Discrimination

I saw this sidebar at The Atlantic not too long ago. Notice the first item:

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The article itself doesn’t use the word “discriminate,” and I have no idea who wrote the headline. But I do think it’s interesting that the article itself discriminates against many groups that, as best I can tell, are not represented despite their right to ressentiment. If I were the editor at The Atlantic, I’d do a series:

  • How DMVs Discriminate Against Blind Drivers
  • How the Olympics Discriminates Against Fourth-Tier Athletes
  • How Beautiful Young Women Discriminate Against Ugly Elderly Suitors

Now to be serious, I do feel real compassion for people with long-standing medical conditions who need insurance coverage to afford treatment. I don’t feel qualified to speak to the issue of whether or not a government of a wealthy nation might want to find ways of ensuring that many or most of these folks get care. That’s not my point.

My point is this: “discrimination,” as a concept, doesn’t mean anything until you place it within a situation, a context. Who is discriminating, and between or among which options? And when it comes to the kinds of “discrimination” that most often make the news, that context may be as big as your worldview. A worldview gives you the framework which allows and requires you to make discriminations; it provides the big picture on the front of the box which helps you realize where the little puzzle pieces are supposed to go.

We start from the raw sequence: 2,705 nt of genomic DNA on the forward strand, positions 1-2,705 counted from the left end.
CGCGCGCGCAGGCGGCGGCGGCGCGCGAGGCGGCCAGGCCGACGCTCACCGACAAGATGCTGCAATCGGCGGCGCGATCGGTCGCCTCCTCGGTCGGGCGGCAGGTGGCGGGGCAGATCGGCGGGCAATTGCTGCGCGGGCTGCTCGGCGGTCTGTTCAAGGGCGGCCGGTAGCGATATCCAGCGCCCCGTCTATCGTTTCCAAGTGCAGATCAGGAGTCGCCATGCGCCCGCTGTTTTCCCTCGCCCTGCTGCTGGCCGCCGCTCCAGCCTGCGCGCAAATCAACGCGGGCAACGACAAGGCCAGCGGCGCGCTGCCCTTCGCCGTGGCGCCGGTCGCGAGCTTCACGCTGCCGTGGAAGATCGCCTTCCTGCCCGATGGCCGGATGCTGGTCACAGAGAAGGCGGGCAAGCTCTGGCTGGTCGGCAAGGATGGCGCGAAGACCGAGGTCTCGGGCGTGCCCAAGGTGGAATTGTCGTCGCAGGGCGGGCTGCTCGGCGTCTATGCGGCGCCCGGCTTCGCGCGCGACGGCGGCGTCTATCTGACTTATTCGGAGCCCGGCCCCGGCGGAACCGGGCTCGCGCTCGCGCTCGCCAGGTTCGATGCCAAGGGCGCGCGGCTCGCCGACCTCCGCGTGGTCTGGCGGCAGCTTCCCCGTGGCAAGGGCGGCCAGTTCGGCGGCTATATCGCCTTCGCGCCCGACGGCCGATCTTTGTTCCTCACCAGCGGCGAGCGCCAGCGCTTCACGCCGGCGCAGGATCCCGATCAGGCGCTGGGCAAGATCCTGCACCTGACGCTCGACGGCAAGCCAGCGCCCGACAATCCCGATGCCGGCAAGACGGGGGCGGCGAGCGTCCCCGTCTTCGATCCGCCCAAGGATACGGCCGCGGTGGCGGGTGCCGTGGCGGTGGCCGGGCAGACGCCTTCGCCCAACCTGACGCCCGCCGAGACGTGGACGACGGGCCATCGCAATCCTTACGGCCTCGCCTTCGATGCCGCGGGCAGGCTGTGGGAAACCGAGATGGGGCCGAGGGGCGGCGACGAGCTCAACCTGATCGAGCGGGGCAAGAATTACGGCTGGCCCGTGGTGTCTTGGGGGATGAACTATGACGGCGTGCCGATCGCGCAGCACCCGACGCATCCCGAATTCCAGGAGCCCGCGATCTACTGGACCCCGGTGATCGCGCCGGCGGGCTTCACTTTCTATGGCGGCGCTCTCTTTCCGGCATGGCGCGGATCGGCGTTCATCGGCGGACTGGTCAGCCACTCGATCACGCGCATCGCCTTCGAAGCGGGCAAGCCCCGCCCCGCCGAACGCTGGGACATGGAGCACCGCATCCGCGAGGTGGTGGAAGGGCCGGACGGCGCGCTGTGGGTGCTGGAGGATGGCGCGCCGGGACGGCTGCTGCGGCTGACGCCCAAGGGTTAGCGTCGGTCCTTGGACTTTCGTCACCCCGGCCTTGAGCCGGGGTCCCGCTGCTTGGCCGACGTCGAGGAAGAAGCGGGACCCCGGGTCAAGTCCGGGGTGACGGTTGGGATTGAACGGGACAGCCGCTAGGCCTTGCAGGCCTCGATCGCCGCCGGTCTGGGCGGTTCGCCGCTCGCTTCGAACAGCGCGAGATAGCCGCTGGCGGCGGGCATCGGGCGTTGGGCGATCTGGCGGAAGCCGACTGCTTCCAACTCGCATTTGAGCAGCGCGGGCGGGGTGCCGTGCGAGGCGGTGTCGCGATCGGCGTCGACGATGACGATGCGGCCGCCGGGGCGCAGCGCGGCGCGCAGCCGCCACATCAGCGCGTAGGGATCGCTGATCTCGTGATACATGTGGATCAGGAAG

Now I recognize that discrimination, as a lexeme, has picked up an additional sense—”the unjust or prejudicial treatment of different categories of people or things, especially on the grounds of race, age, or sex.” Linguistically, that’s just fine. Words can pick up new senses. And I’m not arguing that we go back to the old sense in all cases. I’m arguing that we examine the list of “grounds” commonly assumed to go with the new sense.

I agree fully that, with respect to employment, losing a job because of your race is discrimination—except, of course, for those very rare jobs like Abraham Lincoln impersonator and Booker T. Washington impersonator in which race (I prefer “ethnicity”) is a relevant factor. I also agree that, with respect to employment, losing a job because of your age or sex could very well be illegitimate—unjust, prejudicial.

But we can’t avoid the tricky conversation of exactly which jobs are rightfully limited to a person who fits in a certain ethnicity, age-bracket, or sex by some appeal to general principle. It may be generally true that losing a job offer because you’re black, or 75, or a female is “unjust or prejudicial treatment.” But that doesn’t necessarily mean that Grandma Betty’s failure to make it into the NFL is discrimination. We have to ask: discrimination on what grounds, in what circumstance, for what purpose?

Where’s Stanley Fish when you need him? He wrote a whole book about The Trouble with Principle. There are no neutral, empty, merely procedural principles, he’d say. Trotting out the word discrimination is a way to avoid necessarily substantive discussions about the way things ought to be. It’s a lazy, hectoring way of winning an argument. And the lazy hectorers do appear to be winning at the moment.

Author: Mark Ward

PhD in NT; theological writer for Faithlife; former high school Bible textbook author for BJU Press; husband; father; ultimate frisbee player; member of the body of Christ.

1 thought on “Discrimination”

  1. During the 2008 Olympics, Westerners who flew into the country on Chinese airlines were outraged that the stewardesses were all beautiful. The airlines were bewildered. They had worked hard to “put their best foot forward” for their foreign visitors, and the honored guests were inexplicably offended.

    Culture plays a big factor in deciding legitimate and illegitimate grounds for discrimination.

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